© MMVIII v1.0.0
Way back in back in Grade 5 (1954-55), I caught a glimpse of a vision of the new century that had dawned in 1900. History is so tidy; it has round numbers and everything. Or had things actually started in 1901?
Injustices of past Ages would be left behind. There would be "a chicken in every pot" (who said that?). Peace and Happiness would Reign. This would be The American Century, but I didn't know what it was called then, I was only seven. We were British. We were Canadians. The Nazis and the Japs had wanted to derail the train to paradise that humanity was riding on. But they had been defeated in World War One and World War Two. Here at home, I could see that things British quickly were becoming things American: Fresh and new, bright and confident was this New Age. We learned about the United Nations in school; it was in New York City, the most important city in the world. People would settle their differences amicably from now on. Of course WW I & II, The Great Depression, World Communism, Indian Independence, the creation of The State of Israel, and the Korean War had already happened. There were some blemishes and some good things. This was before the Hungarian Revolution, Patrice Lumumba, Castro, the JFK assassination, Civil Rights and Vietnam. More blemishes. No one would dream of Iraq, Iran and Afghanistan for decades. But the British had already been there, years before, pumping oil. Theodore Roosevelt (as portrayed by Brian Keith in The Wind and The Lion) is an appropriate symbol for the New Age. McKinley is even better (yet, TR was certainly a worthy successor).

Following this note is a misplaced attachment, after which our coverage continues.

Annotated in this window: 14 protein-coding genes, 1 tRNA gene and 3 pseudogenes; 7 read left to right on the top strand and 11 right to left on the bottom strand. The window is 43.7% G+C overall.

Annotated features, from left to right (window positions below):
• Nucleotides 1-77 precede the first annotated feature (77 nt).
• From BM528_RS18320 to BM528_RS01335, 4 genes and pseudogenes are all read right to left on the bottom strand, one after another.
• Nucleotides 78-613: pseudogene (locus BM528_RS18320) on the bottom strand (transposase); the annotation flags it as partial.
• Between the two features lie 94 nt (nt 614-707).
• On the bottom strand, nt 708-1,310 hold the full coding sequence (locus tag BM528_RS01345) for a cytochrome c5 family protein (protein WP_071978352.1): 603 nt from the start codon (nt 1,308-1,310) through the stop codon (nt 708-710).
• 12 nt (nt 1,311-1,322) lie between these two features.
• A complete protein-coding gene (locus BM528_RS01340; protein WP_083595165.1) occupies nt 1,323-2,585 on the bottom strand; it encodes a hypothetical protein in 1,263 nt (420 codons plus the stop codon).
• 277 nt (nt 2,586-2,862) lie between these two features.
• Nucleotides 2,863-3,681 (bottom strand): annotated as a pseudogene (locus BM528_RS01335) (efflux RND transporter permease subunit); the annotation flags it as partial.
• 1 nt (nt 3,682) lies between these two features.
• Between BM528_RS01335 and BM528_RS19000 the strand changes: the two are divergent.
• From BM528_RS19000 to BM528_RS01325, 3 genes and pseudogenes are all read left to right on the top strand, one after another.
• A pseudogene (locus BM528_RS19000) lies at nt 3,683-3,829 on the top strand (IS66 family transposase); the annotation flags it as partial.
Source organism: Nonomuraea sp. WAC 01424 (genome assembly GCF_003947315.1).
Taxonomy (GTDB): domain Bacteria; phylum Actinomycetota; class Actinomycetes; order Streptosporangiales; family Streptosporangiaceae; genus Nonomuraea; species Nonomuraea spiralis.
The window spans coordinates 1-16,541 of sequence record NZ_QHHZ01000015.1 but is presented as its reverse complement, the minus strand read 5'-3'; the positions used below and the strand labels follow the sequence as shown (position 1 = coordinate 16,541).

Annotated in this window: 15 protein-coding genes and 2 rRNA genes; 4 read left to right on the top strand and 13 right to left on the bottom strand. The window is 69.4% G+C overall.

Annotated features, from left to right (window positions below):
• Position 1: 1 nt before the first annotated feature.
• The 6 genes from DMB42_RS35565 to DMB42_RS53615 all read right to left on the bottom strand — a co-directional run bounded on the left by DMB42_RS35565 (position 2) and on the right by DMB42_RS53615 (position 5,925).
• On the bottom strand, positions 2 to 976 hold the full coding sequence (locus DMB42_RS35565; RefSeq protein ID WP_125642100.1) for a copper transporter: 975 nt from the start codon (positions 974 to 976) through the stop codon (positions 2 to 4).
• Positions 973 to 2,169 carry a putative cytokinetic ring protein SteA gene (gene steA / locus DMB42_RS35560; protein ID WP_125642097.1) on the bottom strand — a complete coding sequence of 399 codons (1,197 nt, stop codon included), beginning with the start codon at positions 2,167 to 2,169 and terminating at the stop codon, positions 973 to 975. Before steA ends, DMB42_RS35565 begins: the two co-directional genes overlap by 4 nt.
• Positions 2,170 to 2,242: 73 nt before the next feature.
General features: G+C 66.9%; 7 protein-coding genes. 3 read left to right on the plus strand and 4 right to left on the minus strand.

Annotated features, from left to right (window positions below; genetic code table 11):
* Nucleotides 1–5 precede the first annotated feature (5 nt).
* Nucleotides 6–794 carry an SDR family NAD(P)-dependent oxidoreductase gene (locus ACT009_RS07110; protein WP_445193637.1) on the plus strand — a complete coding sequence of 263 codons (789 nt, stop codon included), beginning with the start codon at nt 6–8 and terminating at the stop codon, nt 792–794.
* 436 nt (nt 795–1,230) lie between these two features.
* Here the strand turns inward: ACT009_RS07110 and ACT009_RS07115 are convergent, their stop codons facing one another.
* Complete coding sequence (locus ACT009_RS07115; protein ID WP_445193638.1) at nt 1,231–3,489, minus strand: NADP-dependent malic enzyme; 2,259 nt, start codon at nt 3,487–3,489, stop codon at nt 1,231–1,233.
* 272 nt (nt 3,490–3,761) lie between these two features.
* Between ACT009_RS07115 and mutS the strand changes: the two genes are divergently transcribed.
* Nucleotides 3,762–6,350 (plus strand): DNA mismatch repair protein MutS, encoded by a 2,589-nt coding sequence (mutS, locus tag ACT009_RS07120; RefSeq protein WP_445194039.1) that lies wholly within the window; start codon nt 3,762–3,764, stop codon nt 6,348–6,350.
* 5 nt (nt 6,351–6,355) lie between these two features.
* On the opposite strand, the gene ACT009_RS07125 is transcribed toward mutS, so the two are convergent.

Looking back, though, I conclude that humanity was not riding on an American train (that had been built by expatriate British engineers) heading to paradise. Humanity was on a train all right, but it was going somewhere else. Can we get off, now? Yes we can. The process is already underway. That also started in 1900, with McKinley.
After the train dissolves and we find ourselves sitting in the sand, we can dust ourselves off and walk somewhere else.